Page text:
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How to INCREASE THROWING SPEED..
Quick video We made for a youth development organization to show awareness towards what should go into programming for increasing velocity for any overhead athlete.
Picking How Many Days To Train?
How often can you train a body part, muscle group or movement pattern?
Well that depends on quite a few different factors. How long have you been training? What are you training for? How strong are you? How is your recovery ability? Are you healthy or injured? What other physical activities do you engage in? What have you been doing in your workouts lately?
Let’s address each of those and show why they are so important in determining this.
How long have you been training?
If you are a beginner you will always do full body workouts three days per week, no questions asked. If you are an intermediate you may switch to upper/lower splits and train four days per week or still three days, just spreading your two upper and two lower workouts over 9 days instead of 7. If you are advanced you may stick with this plan or perhaps do two upper and one lower workout per week. Or maybe you may do a pushing workout, a lower body workout and a pushing workout, or some variation of that. Read More
TSA 10 Training Tip EXPOSED
Nothin’ but the Truth!
During your time in the gym, you’ve probably noticed that the same training questions are discussed amongst athletes and fitness buffs day in and day out. You know the questions I’m talking about: “What exercises will shape and tone my muscles because I don’t want to get too bulky?” And let’s not forget this classic: “How do I get a better peak on my biceps?”
The list goes on and on. Unfortunately, these questions are usually answered by one of the gym’s under-certified personal trainers, or worse yet, the local gym legend. The gym legend is the guy whose arms are twice the size of his thighs, he’s been on the same routine for the past ten years, and his physique hasn’t changed since the first day he lifted a weight. Oh yeah, he still lives at home with his mommy. (Hopefully, you sense my sarcasm.)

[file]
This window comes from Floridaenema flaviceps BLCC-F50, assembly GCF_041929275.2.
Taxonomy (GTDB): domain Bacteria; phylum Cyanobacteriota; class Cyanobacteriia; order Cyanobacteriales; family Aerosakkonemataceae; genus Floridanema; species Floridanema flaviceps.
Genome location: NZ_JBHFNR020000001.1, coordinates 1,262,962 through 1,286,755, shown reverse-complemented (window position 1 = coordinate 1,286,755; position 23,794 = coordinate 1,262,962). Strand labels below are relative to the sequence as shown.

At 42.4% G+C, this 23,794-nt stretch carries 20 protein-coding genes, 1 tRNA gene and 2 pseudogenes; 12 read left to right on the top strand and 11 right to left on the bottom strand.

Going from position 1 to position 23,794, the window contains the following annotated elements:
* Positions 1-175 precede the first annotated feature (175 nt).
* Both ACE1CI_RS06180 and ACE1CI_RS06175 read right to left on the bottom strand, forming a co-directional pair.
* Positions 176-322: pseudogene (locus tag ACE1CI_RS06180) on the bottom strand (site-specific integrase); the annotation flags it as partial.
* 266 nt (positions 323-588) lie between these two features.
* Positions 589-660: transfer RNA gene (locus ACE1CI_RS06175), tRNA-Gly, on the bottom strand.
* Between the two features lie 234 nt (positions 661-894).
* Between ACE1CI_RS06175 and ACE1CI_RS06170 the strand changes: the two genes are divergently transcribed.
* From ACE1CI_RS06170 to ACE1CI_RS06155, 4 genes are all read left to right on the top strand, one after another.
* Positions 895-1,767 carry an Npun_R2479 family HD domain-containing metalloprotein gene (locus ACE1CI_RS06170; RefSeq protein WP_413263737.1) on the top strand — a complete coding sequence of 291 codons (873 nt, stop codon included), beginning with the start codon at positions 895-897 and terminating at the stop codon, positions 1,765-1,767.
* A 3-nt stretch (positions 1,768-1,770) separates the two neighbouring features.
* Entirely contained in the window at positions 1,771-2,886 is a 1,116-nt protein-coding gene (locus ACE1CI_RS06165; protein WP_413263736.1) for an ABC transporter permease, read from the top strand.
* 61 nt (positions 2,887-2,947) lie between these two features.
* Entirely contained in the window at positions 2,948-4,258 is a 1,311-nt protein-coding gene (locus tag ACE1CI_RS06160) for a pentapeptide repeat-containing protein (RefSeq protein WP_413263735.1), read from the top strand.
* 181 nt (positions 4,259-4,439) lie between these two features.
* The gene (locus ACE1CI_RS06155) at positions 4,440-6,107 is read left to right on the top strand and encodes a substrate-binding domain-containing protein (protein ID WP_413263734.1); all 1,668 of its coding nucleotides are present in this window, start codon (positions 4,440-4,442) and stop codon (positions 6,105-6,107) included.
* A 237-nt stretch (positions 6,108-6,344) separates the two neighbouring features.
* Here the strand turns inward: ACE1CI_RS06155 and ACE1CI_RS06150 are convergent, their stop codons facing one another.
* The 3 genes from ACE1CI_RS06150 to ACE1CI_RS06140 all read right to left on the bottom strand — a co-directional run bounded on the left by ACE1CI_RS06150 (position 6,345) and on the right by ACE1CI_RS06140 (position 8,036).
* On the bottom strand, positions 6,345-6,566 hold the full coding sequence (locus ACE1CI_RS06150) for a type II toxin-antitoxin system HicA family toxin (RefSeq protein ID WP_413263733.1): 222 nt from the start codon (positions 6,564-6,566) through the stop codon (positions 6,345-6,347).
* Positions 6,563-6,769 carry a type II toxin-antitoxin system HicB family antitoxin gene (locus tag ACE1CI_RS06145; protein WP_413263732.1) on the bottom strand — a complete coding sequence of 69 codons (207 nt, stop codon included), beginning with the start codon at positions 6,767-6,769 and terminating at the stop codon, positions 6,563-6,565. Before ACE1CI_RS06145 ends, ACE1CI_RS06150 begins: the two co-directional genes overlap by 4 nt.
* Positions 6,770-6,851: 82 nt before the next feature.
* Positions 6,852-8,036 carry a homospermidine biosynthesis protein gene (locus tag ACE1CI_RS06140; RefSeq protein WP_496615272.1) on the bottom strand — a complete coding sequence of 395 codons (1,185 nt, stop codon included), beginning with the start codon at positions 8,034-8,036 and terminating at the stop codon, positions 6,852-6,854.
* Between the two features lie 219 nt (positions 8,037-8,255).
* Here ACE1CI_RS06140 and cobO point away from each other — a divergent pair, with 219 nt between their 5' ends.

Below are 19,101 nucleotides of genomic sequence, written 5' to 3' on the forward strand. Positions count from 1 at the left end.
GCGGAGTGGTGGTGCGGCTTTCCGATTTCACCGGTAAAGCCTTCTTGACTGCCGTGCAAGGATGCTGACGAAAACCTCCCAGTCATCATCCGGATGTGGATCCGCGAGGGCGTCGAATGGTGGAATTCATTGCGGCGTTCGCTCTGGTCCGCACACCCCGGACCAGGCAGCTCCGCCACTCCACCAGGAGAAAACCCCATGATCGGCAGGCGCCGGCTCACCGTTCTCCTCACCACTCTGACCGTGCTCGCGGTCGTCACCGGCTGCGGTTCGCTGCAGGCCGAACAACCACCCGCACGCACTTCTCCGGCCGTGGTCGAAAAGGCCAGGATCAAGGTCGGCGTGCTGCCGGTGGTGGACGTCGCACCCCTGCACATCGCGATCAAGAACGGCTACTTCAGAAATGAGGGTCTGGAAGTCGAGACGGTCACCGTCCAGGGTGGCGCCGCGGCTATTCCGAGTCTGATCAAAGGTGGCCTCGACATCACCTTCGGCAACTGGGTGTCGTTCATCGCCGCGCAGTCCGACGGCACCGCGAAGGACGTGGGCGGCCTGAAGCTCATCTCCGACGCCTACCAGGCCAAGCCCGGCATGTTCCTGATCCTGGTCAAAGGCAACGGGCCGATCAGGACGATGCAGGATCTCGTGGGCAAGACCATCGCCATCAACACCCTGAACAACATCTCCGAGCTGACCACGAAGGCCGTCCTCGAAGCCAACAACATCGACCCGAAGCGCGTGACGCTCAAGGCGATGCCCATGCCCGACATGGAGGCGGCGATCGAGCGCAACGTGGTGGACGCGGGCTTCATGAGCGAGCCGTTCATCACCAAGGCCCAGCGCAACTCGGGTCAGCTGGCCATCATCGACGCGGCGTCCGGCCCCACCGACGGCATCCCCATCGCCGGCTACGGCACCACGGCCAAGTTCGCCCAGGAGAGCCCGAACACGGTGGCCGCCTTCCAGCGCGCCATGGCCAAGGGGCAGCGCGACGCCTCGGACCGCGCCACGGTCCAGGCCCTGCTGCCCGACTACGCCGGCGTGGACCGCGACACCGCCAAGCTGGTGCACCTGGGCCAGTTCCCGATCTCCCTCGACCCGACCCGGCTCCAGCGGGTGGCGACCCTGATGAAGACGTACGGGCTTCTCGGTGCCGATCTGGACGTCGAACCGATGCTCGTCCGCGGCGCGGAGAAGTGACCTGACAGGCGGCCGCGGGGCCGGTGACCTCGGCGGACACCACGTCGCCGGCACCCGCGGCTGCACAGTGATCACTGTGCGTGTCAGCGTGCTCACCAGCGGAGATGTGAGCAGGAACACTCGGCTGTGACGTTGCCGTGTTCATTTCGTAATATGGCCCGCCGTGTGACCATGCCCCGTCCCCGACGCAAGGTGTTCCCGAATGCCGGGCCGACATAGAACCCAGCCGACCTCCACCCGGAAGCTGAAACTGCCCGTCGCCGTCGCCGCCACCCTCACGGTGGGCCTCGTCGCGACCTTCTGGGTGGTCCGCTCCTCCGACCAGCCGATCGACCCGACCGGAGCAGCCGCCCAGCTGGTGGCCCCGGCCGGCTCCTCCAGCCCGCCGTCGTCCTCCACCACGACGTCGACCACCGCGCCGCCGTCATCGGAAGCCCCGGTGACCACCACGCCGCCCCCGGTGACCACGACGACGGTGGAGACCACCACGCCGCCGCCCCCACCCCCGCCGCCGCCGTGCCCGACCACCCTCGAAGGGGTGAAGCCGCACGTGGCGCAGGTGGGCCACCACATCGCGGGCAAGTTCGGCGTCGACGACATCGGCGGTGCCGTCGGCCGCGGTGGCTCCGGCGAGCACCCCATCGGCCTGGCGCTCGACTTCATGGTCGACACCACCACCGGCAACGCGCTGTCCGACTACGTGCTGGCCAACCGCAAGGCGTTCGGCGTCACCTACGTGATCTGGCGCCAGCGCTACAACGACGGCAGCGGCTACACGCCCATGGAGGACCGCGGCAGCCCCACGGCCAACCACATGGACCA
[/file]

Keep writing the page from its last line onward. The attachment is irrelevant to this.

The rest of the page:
The popular answers given to these questions by the self-proclaimed experts have created gym myths that are older than your grandmother’s wedding dress. These myths have been around for so long they’ve actually been accepted as truth. Below I’ve exposed ten of the most popular training myths and I’ve revealed the truth, the whole truth and nothing but the truth!
After reading my list, do yourself and your gym a favor: print out a copy of this article and discreetly leave it lying around your gym. Maybe, just maybe, one of the members or trainers will pick it up, read it and learn something. Hopefully, it’ll help them to open up their minds and they’ll finally learn the truth. This will make your gym a much happier (and more productive) place to train.
Let’s get to it! Read More
Strongman Training For Athletes
You’ve been there. You’re on the couch late at night with your remote control in hand, desperately trying to find something interesting on TV. Your thumb actually starts getting a pump from changing the channel so much. Then you come across some freak of nature flipping over an 800 pound tractor tire!
Whether you’re a world-renowned strength coach or a 98 pound accountant, you can’t help but become engrossed in this unorthodox, yet oddly interesting, display. Well, strongman training is no longer a spectator sport, and you don’t have to be a World’s Strongest Man contestant to participate and reap the benefits.
One of the reasons people love watching strongman competitions on TV is that the events aren’t “normal.” After , flipping over a car, bending a steel bar over your head, dragging a 600 pound anchor, and carrying oddly-shaped stones aren’t everyday occurrences. Yet the “abnormality” of these events is the exact reason why this type of training is tailor-made for mainstream athletes and hardcore fitness buffs, not just strongmen. Read More